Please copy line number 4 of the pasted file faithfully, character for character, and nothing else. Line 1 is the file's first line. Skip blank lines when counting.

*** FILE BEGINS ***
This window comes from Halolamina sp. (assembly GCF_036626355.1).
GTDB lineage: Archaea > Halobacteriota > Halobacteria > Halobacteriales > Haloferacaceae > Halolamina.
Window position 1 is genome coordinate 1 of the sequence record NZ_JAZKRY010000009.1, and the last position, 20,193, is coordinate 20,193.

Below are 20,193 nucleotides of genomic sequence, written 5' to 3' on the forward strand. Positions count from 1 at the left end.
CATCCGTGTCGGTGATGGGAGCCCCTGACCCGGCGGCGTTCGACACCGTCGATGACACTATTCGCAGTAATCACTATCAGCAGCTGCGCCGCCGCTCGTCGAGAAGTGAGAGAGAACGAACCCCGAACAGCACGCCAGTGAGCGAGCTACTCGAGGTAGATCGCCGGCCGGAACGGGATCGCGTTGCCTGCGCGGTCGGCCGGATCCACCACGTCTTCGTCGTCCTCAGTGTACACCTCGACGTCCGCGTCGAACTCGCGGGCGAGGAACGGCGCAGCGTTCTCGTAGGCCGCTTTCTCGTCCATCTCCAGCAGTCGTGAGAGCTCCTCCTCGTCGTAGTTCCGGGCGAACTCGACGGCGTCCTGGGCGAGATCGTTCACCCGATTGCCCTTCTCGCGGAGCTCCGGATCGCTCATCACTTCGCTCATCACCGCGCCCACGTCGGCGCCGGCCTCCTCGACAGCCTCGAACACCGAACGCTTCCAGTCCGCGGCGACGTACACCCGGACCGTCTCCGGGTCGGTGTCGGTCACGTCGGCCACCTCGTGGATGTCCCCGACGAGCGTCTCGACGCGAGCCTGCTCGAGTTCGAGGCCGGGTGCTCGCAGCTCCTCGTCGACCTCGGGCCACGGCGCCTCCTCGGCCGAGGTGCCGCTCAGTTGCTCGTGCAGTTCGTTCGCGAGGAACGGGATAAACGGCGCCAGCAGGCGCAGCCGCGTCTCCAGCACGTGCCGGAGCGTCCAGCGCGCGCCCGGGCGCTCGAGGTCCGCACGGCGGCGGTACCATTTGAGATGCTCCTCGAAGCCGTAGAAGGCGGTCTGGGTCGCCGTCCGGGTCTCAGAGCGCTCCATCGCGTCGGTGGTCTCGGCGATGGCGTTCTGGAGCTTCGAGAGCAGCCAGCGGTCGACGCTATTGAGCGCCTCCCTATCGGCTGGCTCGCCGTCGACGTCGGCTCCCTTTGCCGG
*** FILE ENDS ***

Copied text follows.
Below are 20,193 nucleotides of genomic sequence, written 5' to 3' on the forward strand. Positions count from 1 at the left end.